A few months ago, Kathryn spent a day collecting rocks. She collected maybe three dozen of them from around our neighborhood and placed them all on our porch. Most were small, only a few were bigger than my fist, but despite the fact that none of them looked in the slightest bit out of the ordinary to me, Kathryn told me she selected each one for a reason. Each one, she said, had something special, some unique quality that set it apart from the rest. So I sat down next to her on the top step of our front porch and she told me about them. She told me about each rock individually, asking me to recognize and confirm the differences that she saw, to affirm the uniqueness of her selections, and in doing so, affirm Kathryn herself. Affirm her uniqueness. It was one of those special moments a dad shares with his daughter if you define special moments by skull-bashing tedium.
Oh my god that girl uses a lot of words. And she just keeps using them and using them.
When Kathryn was younger, it was I who talked to her about everything. I filled our time together with a running monologue of anything I could think of. A lot of it was high-minded and ideological, like what she could be when she grew up or the proper response to handsome princes who might imagine her to be in need of rescuing, but much of it was just stuff I was saying to keep my brain from crusting over with the same dried shell of spit-up to which most of my clothes had already succumbed.
I told her about the water cycle and about social justice. I told her as much as I remembered from my philosophy classes, about Schopenhauer's delightful pessimism and how the Platonic ideals were crap but they were important crap. I explained crock pots and told her the secret to my brisket dry rub. I told her words and phrases I knew from other languages. I told her there is magic in the world and she didn't need to look any farther than a bottle of sunscreen for proof of it.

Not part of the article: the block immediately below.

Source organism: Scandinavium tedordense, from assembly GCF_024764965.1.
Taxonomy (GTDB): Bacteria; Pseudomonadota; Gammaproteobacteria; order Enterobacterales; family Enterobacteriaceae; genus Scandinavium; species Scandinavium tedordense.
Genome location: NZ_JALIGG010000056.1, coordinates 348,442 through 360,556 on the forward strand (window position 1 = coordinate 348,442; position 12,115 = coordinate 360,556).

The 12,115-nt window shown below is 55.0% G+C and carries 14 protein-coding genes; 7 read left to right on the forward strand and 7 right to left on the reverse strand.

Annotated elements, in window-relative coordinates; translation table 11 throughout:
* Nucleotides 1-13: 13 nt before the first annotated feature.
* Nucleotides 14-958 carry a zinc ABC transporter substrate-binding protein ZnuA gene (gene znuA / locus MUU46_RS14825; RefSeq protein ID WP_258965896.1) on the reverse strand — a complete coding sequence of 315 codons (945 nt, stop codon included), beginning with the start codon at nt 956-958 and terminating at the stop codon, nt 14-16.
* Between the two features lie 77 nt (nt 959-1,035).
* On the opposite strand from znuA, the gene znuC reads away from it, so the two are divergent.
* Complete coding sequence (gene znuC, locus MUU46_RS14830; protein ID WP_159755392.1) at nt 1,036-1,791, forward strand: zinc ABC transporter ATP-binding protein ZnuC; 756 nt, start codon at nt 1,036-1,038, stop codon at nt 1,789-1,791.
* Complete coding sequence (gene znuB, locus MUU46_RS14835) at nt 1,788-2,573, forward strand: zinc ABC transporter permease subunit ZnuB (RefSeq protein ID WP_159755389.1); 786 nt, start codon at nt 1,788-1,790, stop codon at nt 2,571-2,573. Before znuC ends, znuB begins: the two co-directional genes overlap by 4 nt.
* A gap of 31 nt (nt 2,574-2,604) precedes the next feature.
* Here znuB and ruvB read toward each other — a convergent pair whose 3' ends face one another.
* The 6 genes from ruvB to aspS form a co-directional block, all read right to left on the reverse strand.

And Kathryn listened. She drooled and listened and filled herself with the words I spoke.
In her, the words multiplied. They grew and begot more words. And then they came out. A hundredfold. Gizmos turned to gremlins, besieging the air, ridding the world of silence.
However lately the words Kathryn's been using have been hard to hear. These past few months Kathryn's medicines have been speaking to us through her, and they haven't been saying nice things. They say things that eight-year-olds shouldn't say, putting voice to feelings that it's not fair for eight-year-olds to feel. And it hurts. So now we are starting to pull back on the medicines. We have seen the seizures, we have seen the medicines, and we are choosing the former. It is a grotesque choice.
four mornings ago I set a dish containing five pills next to Kathryn's Bite-Sized Mini-Wheats. Today the dish contained just two. And for the first time in a long while, I did not begin my day feeling like I was making a mistake.
Let the sparks fly.